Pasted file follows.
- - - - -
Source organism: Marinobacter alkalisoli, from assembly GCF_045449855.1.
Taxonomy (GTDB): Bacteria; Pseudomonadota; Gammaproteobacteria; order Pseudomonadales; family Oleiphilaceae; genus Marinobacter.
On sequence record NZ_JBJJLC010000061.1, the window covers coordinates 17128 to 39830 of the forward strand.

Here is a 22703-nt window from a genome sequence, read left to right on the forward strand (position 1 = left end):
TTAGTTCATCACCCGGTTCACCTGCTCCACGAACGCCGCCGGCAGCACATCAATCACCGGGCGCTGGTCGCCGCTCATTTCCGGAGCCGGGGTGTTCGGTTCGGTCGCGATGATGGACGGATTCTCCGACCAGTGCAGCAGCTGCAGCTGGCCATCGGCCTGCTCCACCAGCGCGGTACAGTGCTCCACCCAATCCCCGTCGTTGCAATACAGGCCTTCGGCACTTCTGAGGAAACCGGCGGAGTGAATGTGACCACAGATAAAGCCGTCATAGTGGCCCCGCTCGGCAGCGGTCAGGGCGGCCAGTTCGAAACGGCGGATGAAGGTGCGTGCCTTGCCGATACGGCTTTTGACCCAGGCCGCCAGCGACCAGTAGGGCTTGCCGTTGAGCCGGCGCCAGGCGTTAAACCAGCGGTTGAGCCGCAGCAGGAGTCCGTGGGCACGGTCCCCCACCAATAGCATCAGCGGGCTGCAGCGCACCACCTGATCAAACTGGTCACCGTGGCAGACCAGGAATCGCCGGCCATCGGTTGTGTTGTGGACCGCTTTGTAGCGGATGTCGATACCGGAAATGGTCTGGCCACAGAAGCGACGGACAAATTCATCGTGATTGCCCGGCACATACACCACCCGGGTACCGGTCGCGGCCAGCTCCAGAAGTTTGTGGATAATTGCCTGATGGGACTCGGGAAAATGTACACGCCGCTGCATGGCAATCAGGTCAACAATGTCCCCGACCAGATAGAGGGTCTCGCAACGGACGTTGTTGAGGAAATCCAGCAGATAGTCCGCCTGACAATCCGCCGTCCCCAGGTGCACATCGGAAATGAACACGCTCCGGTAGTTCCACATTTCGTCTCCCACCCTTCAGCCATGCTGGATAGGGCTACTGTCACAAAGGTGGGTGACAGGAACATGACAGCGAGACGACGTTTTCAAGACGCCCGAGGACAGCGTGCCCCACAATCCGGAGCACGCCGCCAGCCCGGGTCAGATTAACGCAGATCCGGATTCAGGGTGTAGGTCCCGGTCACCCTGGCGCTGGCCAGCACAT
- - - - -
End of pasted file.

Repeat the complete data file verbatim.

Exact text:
Source organism: Marinobacter alkalisoli, from assembly GCF_045449855.1.
Taxonomy (GTDB): Bacteria; Pseudomonadota; Gammaproteobacteria; order Pseudomonadales; family Oleiphilaceae; genus Marinobacter.
On sequence record NZ_JBJJLC010000061.1, the window covers coordinates 17128 to 39830 of the forward strand.

Here is a 22703-nt window from a genome sequence, read left to right on the forward strand (position 1 = left end):
TTAGTTCATCACCCGGTTCACCTGCTCCACGAACGCCGCCGGCAGCACATCAATCACCGGGCGCTGGTCGCCGCTCATTTCCGGAGCCGGGGTGTTCGGTTCGGTCGCGATGATGGACGGATTCTCCGACCAGTGCAGCAGCTGCAGCTGGCCATCGGCCTGCTCCACCAGCGCGGTACAGTGCTCCACCCAATCCCCGTCGTTGCAATACAGGCCTTCGGCACTTCTGAGGAAACCGGCGGAGTGAATGTGACCACAGATAAAGCCGTCATAGTGGCCCCGCTCGGCAGCGGTCAGGGCGGCCAGTTCGAAACGGCGGATGAAGGTGCGTGCCTTGCCGATACGGCTTTTGACCCAGGCCGCCAGCGACCAGTAGGGCTTGCCGTTGAGCCGGCGCCAGGCGTTAAACCAGCGGTTGAGCCGCAGCAGGAGTCCGTGGGCACGGTCCCCCACCAATAGCATCAGCGGGCTGCAGCGCACCACCTGATCAAACTGGTCACCGTGGCAGACCAGGAATCGCCGGCCATCGGTTGTGTTGTGGACCGCTTTGTAGCGGATGTCGATACCGGAAATGGTCTGGCCACAGAAGCGACGGACAAATTCATCGTGATTGCCCGGCACATACACCACCCGGGTACCGGTCGCGGCCAGCTCCAGAAGTTTGTGGATAATTGCCTGATGGGACTCGGGAAAATGTACACGCCGCTGCATGGCAATCAGGTCAACAATGTCCCCGACCAGATAGAGGGTCTCGCAACGGACGTTGTTGAGGAAATCCAGCAGATAGTCCGCCTGACAATCCGCCGTCCCCAGGTGCACATCGGAAATGAACACGCTCCGGTAGTTCCACATTTCGTCTCCCACCCTTCAGCCATGCTGGATAGGGCTACTGTCACAAAGGTGGGTGACAGGAACATGACAGCGAGACGACGTTTTCAAGACGCCCGAGGACAGCGTGCCCCACAATCCGGAGCACGCCGCCAGCCCGGGTCAGATTAACGCAGATCCGGATTCAGGGTGTAGGTCCCGGTCACCCTGGCGCTGGCCAGCACAT